Joberate, a leader in tracking and measuring workforce job seeking behavior, has released its analysis of U.S. job seeking behavior data that shows the median currently employed American leaves his or her current employer within 119.6 days of a measurable increase in job-seeking behavior, the J-Score. The median J-Score of a person who voluntarily resigns is 40, while the average (mean) is 40.9.
The average time it takes for a currently employed American to leave his or her current employer is 142.3 days from the time there is a measurable increase in their job seeking behavior, but it can take as little as 56.1 days for an employee to leave.
Joberate’s technology tracks people’s publicly available digital footprint, which includes their public social media data, to measure and quantify each individual’s job seeking activities. Joberate quantifies each person’s job seeking behavior using the Joberate Employment Topology into a J-Score, which ranges on a scale of 4-70, with 4 being the least active job seeking behavior and 70 being the most active.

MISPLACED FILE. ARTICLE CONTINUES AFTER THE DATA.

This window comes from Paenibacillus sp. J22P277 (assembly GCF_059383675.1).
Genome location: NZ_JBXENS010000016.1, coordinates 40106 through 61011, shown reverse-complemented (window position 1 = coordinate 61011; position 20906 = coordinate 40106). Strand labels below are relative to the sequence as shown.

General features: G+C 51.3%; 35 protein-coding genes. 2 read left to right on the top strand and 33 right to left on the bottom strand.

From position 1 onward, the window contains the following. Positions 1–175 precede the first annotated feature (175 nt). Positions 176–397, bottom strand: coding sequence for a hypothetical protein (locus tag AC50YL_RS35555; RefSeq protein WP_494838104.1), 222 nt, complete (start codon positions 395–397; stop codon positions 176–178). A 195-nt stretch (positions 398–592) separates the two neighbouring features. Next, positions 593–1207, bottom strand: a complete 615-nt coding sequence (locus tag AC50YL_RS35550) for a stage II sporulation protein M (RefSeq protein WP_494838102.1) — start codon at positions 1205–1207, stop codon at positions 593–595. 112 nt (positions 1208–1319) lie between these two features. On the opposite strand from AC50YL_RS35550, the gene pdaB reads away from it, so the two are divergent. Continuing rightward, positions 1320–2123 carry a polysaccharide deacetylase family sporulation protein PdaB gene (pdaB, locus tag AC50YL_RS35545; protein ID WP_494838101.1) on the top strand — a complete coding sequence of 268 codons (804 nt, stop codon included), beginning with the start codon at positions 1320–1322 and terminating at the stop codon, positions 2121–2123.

“Joberate technology, and specifically the J-Score, is probably one of the most game changing HR innovations of the decade when it comes to helping organizations retain their top talent or helping recruiters know who they should headhunt, and most importantly – when!” said Michael Beygelman, Joberate CEO. “It is self-evident that in the immediate term the J-Score already helps companies hire and retain top talent, but in the long term the J-Score might also help economists and analysts better understand global employment trends, financial institutions better understand internal company dynamics to support their investment decisions, or help credit rating agencies like Equifax improve the accuracy of their credit scores.”